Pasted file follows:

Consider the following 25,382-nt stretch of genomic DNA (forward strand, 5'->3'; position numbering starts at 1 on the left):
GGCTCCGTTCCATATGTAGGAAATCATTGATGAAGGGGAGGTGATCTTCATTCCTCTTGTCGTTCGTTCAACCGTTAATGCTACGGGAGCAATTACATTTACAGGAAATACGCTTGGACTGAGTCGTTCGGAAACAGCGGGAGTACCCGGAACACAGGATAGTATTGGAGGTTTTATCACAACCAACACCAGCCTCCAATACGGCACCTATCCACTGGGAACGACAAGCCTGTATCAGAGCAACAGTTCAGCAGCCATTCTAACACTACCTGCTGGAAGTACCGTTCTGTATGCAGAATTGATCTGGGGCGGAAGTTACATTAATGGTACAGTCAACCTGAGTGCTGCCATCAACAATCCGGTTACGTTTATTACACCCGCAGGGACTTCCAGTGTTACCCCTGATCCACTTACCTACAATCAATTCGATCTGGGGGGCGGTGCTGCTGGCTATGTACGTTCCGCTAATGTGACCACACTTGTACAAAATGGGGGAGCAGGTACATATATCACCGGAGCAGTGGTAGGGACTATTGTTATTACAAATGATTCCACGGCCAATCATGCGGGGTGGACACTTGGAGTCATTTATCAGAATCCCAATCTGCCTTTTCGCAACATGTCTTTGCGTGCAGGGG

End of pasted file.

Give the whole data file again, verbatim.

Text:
Consider the following 25,382-nt stretch of genomic DNA (forward strand, 5'->3'; position numbering starts at 1 on the left):
GGCTCCGTTCCATATGTAGGAAATCATTGATGAAGGGGAGGTGATCTTCATTCCTCTTGTCGTTCGTTCAACCGTTAATGCTACGGGAGCAATTACATTTACAGGAAATACGCTTGGACTGAGTCGTTCGGAAACAGCGGGAGTACCCGGAACACAGGATAGTATTGGAGGTTTTATCACAACCAACACCAGCCTCCAATACGGCACCTATCCACTGGGAACGACAAGCCTGTATCAGAGCAACAGTTCAGCAGCCATTCTAACACTACCTGCTGGAAGTACCGTTCTGTATGCAGAATTGATCTGGGGCGGAAGTTACATTAATGGTACAGTCAACCTGAGTGCTGCCATCAACAATCCGGTTACGTTTATTACACCCGCAGGGACTTCCAGTGTTACCCCTGATCCACTTACCTACAATCAATTCGATCTGGGGGGCGGTGCTGCTGGCTATGTACGTTCCGCTAATGTGACCACACTTGTACAAAATGGGGGAGCAGGTACATATATCACCGGAGCAGTGGTAGGGACTATTGTTATTACAAATGATTCCACGGCCAATCATGCGGGGTGGACACTTGGAGTCATTTATCAGAATCCCAATCTGCCTTTTCGCAACATGTCTTTGCGTGCAGGGG